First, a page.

Richardson's rock-solid foundation was formed in the parks and on the beaches of Virginia while growing up. "My husband wanted all of his grandchildren to know each other, so from the time those boys (B-Rich and brother Trey) were born in California, they would spend every summer with us here in Virginia. They would come whenever school ended there and go back whenever school started back up. We had a four-week timeshare on the beach, and we have nothing but really pleasant memories because all seven grandchildren really got to know each other."
Brandon Remembers Like It Was Yesterday
On Wednesday, before leaving on the team flight to Chicago for Thursday night's Big Ten game at Northwestern, B-Rich discussed his close relationship with his grandma and the summers he spent living with grandparents and playing with cousins. "I remember it like it was yesterday," Brandon said. "All of us would have a good time every day, whether we were swimming, boating or anything else. Those times were amazing, and we just enjoyed being around each other. I loved every bit of it.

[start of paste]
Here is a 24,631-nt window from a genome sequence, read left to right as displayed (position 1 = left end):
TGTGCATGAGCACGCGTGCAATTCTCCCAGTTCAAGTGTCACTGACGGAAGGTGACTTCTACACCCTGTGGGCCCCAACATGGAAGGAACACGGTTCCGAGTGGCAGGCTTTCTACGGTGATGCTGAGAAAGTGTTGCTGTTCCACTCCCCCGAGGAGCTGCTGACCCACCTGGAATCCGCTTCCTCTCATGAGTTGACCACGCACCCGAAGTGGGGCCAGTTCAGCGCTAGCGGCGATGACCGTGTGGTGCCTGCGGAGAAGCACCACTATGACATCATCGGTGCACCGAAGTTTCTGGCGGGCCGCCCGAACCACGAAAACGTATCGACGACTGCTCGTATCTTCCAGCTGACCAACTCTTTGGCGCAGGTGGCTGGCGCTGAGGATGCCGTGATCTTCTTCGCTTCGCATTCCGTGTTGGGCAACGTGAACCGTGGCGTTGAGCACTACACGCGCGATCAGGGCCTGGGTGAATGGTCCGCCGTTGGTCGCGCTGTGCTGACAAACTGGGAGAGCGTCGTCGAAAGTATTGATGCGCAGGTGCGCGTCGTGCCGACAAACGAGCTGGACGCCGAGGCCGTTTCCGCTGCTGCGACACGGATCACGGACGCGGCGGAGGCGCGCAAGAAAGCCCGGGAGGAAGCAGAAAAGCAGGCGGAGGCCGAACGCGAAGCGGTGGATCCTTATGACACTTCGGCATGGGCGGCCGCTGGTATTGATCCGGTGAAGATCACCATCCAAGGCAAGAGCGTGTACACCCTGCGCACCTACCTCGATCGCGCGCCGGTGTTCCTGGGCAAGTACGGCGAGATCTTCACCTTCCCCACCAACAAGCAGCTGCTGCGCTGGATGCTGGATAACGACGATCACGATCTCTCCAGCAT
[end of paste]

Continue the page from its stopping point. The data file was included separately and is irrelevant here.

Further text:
"Since my grandfather passed, I've always tried to be a better grandson for my grandma. I call her and check up on her because she's one of the biggest supporters I've ever had and one of the strongest people you will ever meet in your life. She always has that positive outlook. She is never down about anything, and even if she was, you would never see it."
If Grandma Blanche doesn't have something nice to say, she doesn't say anything. Still, she sends texts after almost every game, win or lose. Usually, it's something like "It's your game ... play it!" or "You know what you have to do ... do it!" Following close losses, she'll text: "You played hard, and it showed. Keep it up!"